Fog can be defined as tiny water droplets suspended in the air near the Earth’s surface, which reduces the visibility to 6.2 miles or less (UMBC, n.d., para. 9). However, if the visibility exceeds that limit, water droplets are referred to as mist. Humidity is a term that is used to describe the amount of water suspension in the air (Wikson, 2014).
Effects of Clouds, Fog and Mist on Flying
By understanding cloud types, pilots can substantially enhance their aviation knowledge, thereby increasing the safety of their flights. Basic knowledge of cloud types can spell the difference between a safe flight and a dangerous one (Wikson, 2014). While solid clouds are associated with frontal movement, broken ones are associated with turbulence (Wikson, 2014). It is also necessary to understand the process of cloud formation because it can help to recognize cumulonimbus or thunderstorms that are exceptionally hazardous to flying.
Fog and mist can substantially impact visibility; therefore, pilots have to understand mechanisms and conditions associated with fog formation. Also, they should discern different types of fog that include radiation fog, advection fog, upslope fog, frontal fog, and freezing fog (Wikson, 2014).
Precipitation is associated with processes such as condensation, which occurs at 100 percent relative humidity, and coalescence (Experimental Aircraft Info, n.d.). Deposition can be defined as “the process of water vapor molecules condensing on ice crystals” (Experimental Aircraft Info, n.d., para. 4). Coalescence is the process during which water droplets fuse. There are many forms of precipitation, and they all depend on the air temperature and its stability. The basic types of precipitation are drizzle, rain, snow, and hail.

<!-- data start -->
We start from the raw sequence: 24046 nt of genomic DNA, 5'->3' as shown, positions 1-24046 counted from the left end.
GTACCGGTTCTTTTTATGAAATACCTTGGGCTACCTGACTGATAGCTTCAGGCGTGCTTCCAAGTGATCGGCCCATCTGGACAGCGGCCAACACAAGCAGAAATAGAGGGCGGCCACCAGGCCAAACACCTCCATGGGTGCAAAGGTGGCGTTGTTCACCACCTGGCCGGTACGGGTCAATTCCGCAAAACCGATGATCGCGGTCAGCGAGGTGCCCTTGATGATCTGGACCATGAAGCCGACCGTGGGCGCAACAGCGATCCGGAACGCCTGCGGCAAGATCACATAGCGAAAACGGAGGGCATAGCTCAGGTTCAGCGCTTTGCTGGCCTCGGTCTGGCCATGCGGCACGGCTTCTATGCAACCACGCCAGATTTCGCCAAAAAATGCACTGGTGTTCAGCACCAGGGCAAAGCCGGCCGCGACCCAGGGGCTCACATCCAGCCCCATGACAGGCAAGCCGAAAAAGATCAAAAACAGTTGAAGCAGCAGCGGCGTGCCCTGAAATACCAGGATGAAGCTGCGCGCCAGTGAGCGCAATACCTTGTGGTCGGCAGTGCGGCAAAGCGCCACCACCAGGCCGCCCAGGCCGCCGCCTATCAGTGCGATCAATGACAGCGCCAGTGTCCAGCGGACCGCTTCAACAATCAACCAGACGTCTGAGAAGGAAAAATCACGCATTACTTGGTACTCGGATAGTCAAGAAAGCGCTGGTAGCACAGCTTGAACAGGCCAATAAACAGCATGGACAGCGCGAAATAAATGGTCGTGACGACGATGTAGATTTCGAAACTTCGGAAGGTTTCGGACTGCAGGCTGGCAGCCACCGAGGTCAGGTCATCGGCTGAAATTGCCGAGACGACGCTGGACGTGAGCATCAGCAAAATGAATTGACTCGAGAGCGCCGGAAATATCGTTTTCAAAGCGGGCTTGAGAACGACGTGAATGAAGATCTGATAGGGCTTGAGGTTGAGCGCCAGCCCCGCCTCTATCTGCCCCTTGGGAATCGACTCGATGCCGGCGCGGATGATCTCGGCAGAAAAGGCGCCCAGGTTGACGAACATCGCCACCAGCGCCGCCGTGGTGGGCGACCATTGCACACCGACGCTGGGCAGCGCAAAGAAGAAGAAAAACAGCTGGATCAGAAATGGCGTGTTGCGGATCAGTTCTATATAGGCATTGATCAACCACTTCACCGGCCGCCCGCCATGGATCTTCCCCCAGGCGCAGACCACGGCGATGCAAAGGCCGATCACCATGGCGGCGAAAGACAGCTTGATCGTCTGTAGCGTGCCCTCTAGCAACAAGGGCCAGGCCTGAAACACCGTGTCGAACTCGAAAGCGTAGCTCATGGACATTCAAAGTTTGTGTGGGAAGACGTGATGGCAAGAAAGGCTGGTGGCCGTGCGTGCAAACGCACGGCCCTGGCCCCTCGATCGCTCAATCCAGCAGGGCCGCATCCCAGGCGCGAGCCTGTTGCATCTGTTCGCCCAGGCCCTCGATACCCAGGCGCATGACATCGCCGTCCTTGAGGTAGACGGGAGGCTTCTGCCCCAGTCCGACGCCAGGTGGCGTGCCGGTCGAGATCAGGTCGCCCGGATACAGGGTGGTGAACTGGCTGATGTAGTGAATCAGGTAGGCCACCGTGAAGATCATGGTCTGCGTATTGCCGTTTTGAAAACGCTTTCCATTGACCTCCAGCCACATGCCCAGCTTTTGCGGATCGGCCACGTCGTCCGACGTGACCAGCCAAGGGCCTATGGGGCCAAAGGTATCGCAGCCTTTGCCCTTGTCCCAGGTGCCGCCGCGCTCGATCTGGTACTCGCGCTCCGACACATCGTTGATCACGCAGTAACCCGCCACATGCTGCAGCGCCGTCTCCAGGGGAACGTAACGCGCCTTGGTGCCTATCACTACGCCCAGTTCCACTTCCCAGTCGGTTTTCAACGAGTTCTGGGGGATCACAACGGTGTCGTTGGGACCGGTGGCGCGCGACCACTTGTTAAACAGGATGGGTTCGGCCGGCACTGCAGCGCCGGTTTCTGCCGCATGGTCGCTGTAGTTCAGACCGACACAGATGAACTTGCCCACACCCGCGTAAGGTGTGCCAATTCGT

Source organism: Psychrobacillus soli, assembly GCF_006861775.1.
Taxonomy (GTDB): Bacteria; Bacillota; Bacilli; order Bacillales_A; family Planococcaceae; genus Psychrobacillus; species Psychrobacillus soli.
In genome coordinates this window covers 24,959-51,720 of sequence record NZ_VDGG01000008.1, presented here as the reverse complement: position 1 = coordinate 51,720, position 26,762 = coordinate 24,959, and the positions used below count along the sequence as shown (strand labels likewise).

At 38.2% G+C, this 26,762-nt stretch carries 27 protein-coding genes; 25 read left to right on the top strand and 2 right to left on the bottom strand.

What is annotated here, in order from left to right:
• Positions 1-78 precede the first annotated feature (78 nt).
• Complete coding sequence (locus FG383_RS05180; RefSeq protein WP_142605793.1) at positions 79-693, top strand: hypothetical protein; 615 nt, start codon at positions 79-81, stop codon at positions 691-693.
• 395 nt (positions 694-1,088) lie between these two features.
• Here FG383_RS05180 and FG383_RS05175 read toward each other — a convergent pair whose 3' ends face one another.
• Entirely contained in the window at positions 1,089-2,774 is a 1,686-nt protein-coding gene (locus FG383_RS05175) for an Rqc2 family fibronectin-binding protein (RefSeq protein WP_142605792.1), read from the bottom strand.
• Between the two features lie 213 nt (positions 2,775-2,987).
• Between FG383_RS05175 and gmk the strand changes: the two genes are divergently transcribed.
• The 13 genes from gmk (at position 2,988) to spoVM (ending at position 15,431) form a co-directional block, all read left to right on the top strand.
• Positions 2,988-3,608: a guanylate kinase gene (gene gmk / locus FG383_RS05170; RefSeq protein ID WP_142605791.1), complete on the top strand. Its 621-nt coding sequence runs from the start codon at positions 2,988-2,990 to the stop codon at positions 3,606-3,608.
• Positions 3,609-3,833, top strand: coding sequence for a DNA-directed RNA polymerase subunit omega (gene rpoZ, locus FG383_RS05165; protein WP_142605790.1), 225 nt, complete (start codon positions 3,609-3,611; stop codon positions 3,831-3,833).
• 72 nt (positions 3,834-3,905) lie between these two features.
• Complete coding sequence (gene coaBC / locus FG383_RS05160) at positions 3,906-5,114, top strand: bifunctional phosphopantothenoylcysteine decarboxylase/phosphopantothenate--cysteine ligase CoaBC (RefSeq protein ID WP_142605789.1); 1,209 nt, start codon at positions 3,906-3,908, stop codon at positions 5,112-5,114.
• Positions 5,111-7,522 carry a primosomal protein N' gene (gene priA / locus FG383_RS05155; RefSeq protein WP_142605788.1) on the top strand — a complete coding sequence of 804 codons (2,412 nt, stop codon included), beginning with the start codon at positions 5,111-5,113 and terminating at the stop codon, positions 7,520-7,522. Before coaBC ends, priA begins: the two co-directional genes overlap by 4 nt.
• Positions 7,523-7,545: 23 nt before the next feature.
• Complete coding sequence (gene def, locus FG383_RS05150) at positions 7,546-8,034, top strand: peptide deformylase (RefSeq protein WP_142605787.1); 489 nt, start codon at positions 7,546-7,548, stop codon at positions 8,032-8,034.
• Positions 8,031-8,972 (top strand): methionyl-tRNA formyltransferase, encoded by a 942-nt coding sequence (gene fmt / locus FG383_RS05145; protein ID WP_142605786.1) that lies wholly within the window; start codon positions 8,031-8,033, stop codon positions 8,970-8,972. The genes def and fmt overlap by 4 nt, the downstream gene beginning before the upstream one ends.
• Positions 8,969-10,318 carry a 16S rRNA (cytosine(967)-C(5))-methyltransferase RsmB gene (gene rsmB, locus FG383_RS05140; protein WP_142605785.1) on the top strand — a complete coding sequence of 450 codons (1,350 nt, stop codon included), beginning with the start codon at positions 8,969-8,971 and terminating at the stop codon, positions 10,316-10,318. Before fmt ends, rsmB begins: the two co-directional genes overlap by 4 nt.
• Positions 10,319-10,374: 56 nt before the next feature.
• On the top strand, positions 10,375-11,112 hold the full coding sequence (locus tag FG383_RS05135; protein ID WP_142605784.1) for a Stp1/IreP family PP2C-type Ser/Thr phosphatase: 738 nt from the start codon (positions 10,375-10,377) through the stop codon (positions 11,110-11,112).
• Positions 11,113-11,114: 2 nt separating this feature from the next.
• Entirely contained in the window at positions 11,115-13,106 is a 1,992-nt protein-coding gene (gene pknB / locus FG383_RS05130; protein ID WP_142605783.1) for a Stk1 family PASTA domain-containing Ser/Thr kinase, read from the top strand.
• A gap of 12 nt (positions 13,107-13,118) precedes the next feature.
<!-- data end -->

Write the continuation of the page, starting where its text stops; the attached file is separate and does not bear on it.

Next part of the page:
Knowledge of thunderstorms is critical for aviation; therefore, pilots have to understand a thunderstorm lifecycle, its types, and related hazards to prevent accidents. (FAA, 2013). Whether referred to as a thunderstorm has the following stages: the cumulus, the mature, and the dissipation (FAA, 2013). There are four types of thunderstorms: single-cell, cluster, squall line, and supercell (FAA, 2013). All thunderstorms are hazardous to aviation. Figure 2 shows a thunderstorm.
The wind is a complex system of air movement that is set in motion by differences in pressure (Frey, 2015). Air is driven by the pressure gradient force that causes it to move from regions of high pressure to low pressure to attain equilibrium. This movement is perpendicular to isobars and intensifies with its proximity to them. When there is a difference in temperature between two surfaces, the warmer air expands, whereas the cooler air becomes denser and gets pulled to the Earth’s surface by gravitational force. Figure 3 shows the convection current.
The warmer air that rises upwards eventually cools and descends to the ground, thereby closing the cycle of the convective circulation. However, as long as there is uneven heating, convection continues and gives rise to the horizontal movement of air, which is referred to as wind. The process of convection at different scales creates both hemispheric circulations and small eddies (Frey, 2015).
A mass of air driven by pressure gradient force would move in a straight line if it were not for a force discovered by Gustave-Gaspard Coriolis in 1835 (Encyclopaedia Britannica, n.d.). The scientist showed that “an inertial force that acts to the right of the direction of body motion for counterclockwise rotation of the reference frame” (Encyclopaedia Britannica, n.d., para. 1) has to be a part of the motion equation within a rotating frame of reference. It means that Coriolis force “deflects air to the right in the Northern Hemisphere and to the left in the Southern Hemisphere” (Encyclopaedia Britannica, n.d.a, para. 2).
It should be mentioned that the force is always at a right angle to the movement of the wind. Also, there is a direct connection between the Coriolis force and wind speed. The effects of the force are more pronounced at the poles and virtually non-existent at the Equator (Frey, 2015). The force influences not only air currents but also deflects movement of birds, ocean currents, and aircraft among others.